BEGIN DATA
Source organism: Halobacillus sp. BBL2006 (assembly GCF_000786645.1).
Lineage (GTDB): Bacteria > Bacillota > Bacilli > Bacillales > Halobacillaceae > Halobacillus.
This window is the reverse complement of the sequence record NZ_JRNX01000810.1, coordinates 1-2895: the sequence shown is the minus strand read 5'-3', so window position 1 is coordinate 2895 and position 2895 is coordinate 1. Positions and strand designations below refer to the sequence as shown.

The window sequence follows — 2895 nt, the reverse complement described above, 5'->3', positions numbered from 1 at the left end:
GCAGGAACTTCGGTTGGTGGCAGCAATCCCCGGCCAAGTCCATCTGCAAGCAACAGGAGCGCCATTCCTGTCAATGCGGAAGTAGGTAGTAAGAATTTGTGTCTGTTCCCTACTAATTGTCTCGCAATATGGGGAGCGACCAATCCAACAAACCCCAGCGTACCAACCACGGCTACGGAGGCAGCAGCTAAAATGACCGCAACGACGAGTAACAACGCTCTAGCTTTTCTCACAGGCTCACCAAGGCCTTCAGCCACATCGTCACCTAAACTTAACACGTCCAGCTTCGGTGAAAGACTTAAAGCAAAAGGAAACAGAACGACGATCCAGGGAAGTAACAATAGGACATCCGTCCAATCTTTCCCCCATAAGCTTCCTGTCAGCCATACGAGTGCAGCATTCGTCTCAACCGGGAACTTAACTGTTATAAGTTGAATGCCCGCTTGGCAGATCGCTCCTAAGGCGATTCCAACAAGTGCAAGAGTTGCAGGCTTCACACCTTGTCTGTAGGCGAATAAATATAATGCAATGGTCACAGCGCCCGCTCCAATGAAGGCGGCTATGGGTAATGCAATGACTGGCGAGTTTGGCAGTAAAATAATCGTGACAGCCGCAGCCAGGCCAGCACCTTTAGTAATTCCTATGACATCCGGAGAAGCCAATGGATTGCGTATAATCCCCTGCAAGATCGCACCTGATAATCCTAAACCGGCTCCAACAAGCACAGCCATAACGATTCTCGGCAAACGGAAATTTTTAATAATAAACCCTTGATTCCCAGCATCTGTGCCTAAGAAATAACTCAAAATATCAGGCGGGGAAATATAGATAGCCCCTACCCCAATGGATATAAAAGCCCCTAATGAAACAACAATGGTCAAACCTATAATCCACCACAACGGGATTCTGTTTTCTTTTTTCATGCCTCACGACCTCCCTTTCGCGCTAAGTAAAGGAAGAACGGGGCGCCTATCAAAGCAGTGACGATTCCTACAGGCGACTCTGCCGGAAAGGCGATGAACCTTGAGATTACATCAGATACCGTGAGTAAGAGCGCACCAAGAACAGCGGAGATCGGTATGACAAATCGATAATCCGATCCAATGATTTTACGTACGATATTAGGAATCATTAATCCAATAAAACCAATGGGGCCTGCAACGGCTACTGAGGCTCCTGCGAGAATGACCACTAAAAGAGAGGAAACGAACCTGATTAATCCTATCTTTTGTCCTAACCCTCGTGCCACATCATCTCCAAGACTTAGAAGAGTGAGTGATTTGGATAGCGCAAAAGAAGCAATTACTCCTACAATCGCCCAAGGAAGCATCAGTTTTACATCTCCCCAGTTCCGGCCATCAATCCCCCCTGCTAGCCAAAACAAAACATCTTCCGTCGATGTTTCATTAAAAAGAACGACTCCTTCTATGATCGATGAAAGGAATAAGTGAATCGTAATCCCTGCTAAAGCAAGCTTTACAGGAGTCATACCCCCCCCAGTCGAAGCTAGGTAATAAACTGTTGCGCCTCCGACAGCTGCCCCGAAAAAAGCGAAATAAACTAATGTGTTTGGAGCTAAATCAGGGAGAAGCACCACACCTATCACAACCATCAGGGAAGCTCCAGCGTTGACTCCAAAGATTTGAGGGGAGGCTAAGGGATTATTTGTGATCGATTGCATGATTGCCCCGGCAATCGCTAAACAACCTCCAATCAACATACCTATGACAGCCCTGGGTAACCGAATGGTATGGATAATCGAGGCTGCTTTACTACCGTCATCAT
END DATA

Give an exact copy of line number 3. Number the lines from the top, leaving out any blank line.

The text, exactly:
This window is the reverse complement of the sequence record NZ_JRNX01000810.1, coordinates 1-2895: the sequence shown is the minus strand read 5'-3', so window position 1 is coordinate 2895 and position 2895 is coordinate 1. Positions and strand designations below refer to the sequence as shown.